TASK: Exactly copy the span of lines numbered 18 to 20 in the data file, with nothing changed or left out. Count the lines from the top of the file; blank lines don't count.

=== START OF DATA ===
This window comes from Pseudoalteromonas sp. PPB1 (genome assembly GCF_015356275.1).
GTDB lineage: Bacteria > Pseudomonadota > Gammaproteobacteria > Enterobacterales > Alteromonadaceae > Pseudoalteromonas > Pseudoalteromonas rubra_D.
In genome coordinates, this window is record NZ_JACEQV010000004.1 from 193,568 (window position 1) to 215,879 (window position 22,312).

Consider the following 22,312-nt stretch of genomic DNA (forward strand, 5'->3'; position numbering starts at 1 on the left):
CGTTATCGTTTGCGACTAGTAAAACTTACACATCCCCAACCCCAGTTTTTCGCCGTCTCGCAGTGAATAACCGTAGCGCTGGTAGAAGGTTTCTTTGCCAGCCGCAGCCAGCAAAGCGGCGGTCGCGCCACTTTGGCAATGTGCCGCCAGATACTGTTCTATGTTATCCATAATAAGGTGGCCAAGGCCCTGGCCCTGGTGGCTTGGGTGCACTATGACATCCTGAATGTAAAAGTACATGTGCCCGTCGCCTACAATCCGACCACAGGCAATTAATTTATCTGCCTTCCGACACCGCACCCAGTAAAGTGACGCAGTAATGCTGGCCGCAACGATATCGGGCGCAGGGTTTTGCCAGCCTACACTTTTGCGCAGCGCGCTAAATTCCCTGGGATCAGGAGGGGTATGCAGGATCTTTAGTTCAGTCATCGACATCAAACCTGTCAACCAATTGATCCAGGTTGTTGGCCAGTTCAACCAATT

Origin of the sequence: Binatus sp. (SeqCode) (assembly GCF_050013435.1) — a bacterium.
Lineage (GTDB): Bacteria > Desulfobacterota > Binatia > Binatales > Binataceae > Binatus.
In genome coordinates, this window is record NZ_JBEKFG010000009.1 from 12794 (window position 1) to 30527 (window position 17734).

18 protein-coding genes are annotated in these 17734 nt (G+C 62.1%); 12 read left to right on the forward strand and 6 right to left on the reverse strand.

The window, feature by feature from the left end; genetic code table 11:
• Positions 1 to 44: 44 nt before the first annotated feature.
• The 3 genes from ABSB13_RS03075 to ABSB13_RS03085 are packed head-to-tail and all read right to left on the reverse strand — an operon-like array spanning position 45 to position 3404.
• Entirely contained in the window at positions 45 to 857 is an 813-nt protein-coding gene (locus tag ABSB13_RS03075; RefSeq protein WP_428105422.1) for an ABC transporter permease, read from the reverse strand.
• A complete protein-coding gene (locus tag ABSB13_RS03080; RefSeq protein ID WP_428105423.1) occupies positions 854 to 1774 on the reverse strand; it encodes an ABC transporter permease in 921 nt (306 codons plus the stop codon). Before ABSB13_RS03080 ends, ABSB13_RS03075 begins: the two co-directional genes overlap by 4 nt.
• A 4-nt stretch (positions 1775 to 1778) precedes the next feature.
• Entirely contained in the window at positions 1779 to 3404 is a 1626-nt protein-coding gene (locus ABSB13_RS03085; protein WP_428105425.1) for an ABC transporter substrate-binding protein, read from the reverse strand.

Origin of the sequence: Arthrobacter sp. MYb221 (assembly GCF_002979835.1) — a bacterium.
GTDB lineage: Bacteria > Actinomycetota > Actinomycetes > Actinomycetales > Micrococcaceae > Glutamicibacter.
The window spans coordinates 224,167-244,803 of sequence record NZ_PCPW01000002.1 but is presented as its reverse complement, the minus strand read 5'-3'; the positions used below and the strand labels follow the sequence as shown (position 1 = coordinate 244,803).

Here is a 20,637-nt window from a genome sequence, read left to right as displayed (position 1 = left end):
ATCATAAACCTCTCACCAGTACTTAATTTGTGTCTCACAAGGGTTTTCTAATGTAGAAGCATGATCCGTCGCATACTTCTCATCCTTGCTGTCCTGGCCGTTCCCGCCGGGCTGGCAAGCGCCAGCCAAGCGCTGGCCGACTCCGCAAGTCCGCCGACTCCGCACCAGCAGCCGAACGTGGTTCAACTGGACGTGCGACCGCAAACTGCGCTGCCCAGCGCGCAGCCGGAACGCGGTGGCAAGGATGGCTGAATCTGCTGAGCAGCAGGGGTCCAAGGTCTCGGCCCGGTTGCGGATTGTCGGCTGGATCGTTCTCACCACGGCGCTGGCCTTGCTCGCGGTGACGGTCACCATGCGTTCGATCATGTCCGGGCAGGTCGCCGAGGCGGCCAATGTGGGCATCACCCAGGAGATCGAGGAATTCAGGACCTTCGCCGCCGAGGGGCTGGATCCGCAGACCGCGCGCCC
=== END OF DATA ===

GTDB lineage: Bacteria > Actinomycetota > Actinomycetes > Actinomycetales > Micrococcaceae > Glutamicibacter.
The window spans coordinates 224,167-244,803 of sequence record NZ_PCPW01000002.1 but is presented as its reverse complement, the minus strand read 5'-3'; the positions used below and the strand labels follow the sequence as shown (position 1 = coordinate 244,803).

Here is a 20,637-nt window from a genome sequence, read left to right as displayed (position 1 = left end):